Ham & Cheese Crustless Quiche

Ham & Cheese Crustless Quiche

What’s not to love about an egg? One of these little orbs has no sugar or carbs and is one of nature’s best sources of complete, digestible protein. Eggs are a versatile refrigerator staple with a long shelf life. The golden yolks offer high levels of nutrients like choline and lutein, and egg consumption in general is now believed to raise HDL (the “good”) cholesterol. Eggs even come in their own handy package—and they taste great!

With their abundant supply of wholesome vitamins and minerals, eggs have been aptly referred to as “nature’s multivitamin.”

Of course, the age-old question is, “Which came first—the chicken or the egg?” Since that question may never be definitively answered, I thought it would be fun to spice up the table talk with some random bits of trivia.

  • According to the Guinness Book of Records, the record for throwing a fresh egg without breaking it is 317 feet, 10 inches.
  • Eggs are placed in cartons with the small end down in order to keep the air cell in place and the yolk centered.
  • It takes 24 to 26 hours for a hen to produce an egg.
  • Most fertilized chicken eggs take exactly 21 days to hatch.
  • While waiting for them to hatch, a mother hen turns her eggs approximately 50 times per day.
  • Hens with white ear lobes typically lay white eggs.
  • Hens with red ear lobes typically lay brown eggs.
  • The nutritional value of white and brown eggs is the same.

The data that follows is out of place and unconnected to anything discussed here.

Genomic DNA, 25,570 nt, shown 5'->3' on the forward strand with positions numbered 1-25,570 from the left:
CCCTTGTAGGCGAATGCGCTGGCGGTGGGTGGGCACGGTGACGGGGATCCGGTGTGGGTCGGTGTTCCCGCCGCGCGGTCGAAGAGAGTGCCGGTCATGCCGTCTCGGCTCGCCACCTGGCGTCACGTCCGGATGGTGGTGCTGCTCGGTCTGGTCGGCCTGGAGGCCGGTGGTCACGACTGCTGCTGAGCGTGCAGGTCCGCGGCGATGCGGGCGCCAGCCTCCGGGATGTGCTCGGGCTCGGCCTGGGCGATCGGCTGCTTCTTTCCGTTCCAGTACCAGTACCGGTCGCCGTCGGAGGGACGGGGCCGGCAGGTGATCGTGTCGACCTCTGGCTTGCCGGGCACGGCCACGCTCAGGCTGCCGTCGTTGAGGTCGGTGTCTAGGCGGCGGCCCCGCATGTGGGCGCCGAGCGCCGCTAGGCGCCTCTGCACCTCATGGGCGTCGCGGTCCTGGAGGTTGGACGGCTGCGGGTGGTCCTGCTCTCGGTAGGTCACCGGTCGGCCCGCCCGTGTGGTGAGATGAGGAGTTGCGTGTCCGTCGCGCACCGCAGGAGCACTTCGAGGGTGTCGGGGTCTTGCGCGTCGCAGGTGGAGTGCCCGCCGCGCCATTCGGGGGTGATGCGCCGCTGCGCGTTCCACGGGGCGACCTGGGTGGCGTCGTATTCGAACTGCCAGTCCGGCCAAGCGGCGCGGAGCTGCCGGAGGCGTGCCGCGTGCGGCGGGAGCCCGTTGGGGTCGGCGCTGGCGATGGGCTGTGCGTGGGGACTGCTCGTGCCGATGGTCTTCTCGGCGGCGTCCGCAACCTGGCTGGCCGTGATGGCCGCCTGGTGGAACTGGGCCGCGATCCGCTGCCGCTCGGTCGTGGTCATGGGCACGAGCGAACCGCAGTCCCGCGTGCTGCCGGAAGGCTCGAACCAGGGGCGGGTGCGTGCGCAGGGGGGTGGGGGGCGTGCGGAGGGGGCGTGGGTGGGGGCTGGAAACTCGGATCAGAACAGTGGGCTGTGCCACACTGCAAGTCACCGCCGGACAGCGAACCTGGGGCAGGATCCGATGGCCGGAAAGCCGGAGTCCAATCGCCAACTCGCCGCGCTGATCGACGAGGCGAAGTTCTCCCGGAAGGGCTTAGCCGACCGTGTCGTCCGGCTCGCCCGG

• As hens grow older, they produce larger eggs.
  • Approximately two-thirds of the chicken eggs produced in the U.S. each year are sold in the shell. The other one-third is cracked for use in liquid, frozen, dried, and specialty egg products.
  • A hard-boiled egg will peel more easily if it is at least a week old before it is cooked.
  • The record weight for a single chicken egg is one full pound, and the egg had a double yolk and double shell.
  • A typical hen lays an average of 266 eggs per year. The record for most eggs laid in one year is 371.

The following egg-centric meal is one that I make as often for dinner as I do for breakfast. A small amount of ham provides a salty smokiness, the thin slices of baked tomato offer a subtle sweetness, and you hardly realize you’re getting a hefty serving of greens. It’s easy to prepare with run-of-the-mill ingredients and can be baked in advance and left on the counter for up to two hours. Or it can be refrigerated and reheated for a speedy meal when needed.

Casual enough for everyday yet tasty enough for company, the addition of a side salad and a crusty roll or slice of quick bread completes the meal. Fresh fruit is a fitting side when serving for breakfast or brunch. Though I call it a crustless quiche, the ratio of milk to eggs is low, so the texture is less custardy and more akin to a frittata.

Ham & Cheese Crustless Quiche
Enjoy this wholesome meal as a satisfying dinner or make it ahead and reheat for breakfasts or work lunches throughout the week.

Yields 6-8 servings.
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  1. 8 large eggs
  2. 1/2 cup milk
  3. 1 1/4 cup (5 ounces) shredded cheddar cheese, divided use (Italian blend and Swiss are good options, too)
  4. Kosher salt and freshly ground pepper (I use 1/2 teaspoon kosher salt and a few good grinds of the pepper mill)
  5. 2 teaspoons olive oil
  6. 1 small yellow onion, peeled and diced (about 1 cup)